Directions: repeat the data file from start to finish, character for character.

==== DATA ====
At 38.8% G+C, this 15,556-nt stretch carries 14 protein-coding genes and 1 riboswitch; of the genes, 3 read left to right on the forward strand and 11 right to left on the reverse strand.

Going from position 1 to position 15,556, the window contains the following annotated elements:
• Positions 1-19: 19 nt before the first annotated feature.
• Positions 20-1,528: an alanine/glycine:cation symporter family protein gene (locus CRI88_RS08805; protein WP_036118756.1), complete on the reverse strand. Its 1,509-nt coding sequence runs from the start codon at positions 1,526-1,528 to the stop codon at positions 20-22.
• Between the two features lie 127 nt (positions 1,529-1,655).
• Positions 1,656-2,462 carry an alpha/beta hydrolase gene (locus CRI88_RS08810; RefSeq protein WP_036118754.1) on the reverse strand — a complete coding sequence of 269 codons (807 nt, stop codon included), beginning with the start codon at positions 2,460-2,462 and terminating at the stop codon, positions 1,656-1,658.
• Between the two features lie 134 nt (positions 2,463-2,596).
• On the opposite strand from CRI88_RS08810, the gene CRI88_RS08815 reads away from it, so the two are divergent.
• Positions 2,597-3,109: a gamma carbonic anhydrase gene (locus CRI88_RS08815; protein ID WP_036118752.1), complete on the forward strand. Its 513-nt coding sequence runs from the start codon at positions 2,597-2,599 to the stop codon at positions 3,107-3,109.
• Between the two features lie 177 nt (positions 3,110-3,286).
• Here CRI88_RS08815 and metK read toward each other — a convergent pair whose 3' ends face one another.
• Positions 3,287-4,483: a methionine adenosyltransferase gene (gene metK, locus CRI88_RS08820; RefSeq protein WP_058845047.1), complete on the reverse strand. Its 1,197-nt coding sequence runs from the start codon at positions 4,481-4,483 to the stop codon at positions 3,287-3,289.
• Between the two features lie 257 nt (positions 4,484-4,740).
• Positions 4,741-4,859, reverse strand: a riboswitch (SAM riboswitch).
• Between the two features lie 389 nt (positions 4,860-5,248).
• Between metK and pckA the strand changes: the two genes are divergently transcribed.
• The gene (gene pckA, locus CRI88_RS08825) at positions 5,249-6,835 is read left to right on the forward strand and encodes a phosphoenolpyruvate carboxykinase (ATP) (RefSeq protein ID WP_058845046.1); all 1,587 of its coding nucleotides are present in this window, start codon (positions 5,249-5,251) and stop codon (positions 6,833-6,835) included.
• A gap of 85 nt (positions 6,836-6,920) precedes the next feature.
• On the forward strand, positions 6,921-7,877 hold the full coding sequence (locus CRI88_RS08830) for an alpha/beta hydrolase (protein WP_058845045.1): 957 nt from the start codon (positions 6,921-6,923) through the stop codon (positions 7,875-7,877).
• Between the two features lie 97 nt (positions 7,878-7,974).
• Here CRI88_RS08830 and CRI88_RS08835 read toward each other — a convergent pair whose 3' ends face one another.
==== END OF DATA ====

At 38.8% G+C, this 15,556-nt stretch carries 14 protein-coding genes and 1 riboswitch; of the genes, 3 read left to right on the forward strand and 11 right to left on the reverse strand.

Going from position 1 to position 15,556, the window contains the following annotated elements:
• Positions 1-19: 19 nt before the first annotated feature.
• Positions 20-1,528: an alanine/glycine:cation symporter family protein gene (locus CRI88_RS08805; protein WP_036118756.1), complete on the reverse strand. Its 1,509-nt coding sequence runs from the start codon at positions 1,526-1,528 to the stop codon at positions 20-22.
• Between the two features lie 127 nt (positions 1,529-1,655).
• Positions 1,656-2,462 carry an alpha/beta hydrolase gene (locus CRI88_RS08810; RefSeq protein WP_036118754.1) on the reverse strand — a complete coding sequence of 269 codons (807 nt, stop codon included), beginning with the start codon at positions 2,460-2,462 and terminating at the stop codon, positions 1,656-1,658.
• Between the two features lie 134 nt (positions 2,463-2,596).
• On the opposite strand from CRI88_RS08810, the gene CRI88_RS08815 reads away from it, so the two are divergent.
• Positions 2,597-3,109: a gamma carbonic anhydrase gene (locus CRI88_RS08815; protein ID WP_036118752.1), complete on the forward strand. Its 513-nt coding sequence runs from the start codon at positions 2,597-2,599 to the stop codon at positions 3,107-3,109.
• Between the two features lie 177 nt (positions 3,110-3,286).
• Here CRI88_RS08815 and metK read toward each other — a convergent pair whose 3' ends face one another.
• Positions 3,287-4,483: a methionine adenosyltransferase gene (gene metK, locus CRI88_RS08820; RefSeq protein WP_058845047.1), complete on the reverse strand. Its 1,197-nt coding sequence runs from the start codon at positions 4,481-4,483 to the stop codon at positions 3,287-3,289.
• Between the two features lie 257 nt (positions 4,484-4,740).
• Positions 4,741-4,859, reverse strand: a riboswitch (SAM riboswitch).
• Between the two features lie 389 nt (positions 4,860-5,248).
• Between metK and pckA the strand changes: the two genes are divergently transcribed.
• The gene (gene pckA, locus CRI88_RS08825) at positions 5,249-6,835 is read left to right on the forward strand and encodes a phosphoenolpyruvate carboxykinase (ATP) (RefSeq protein ID WP_058845046.1); all 1,587 of its coding nucleotides are present in this window, start codon (positions 5,249-5,251) and stop codon (positions 6,833-6,835) included.
• A gap of 85 nt (positions 6,836-6,920) precedes the next feature.
• On the forward strand, positions 6,921-7,877 hold the full coding sequence (locus CRI88_RS08830) for an alpha/beta hydrolase (protein WP_058845045.1): 957 nt from the start codon (positions 6,921-6,923) through the stop codon (positions 7,875-7,877).
• Between the two features lie 97 nt (positions 7,878-7,974).
• Here CRI88_RS08830 and CRI88_RS08835 read toward each other — a convergent pair whose 3' ends face one another.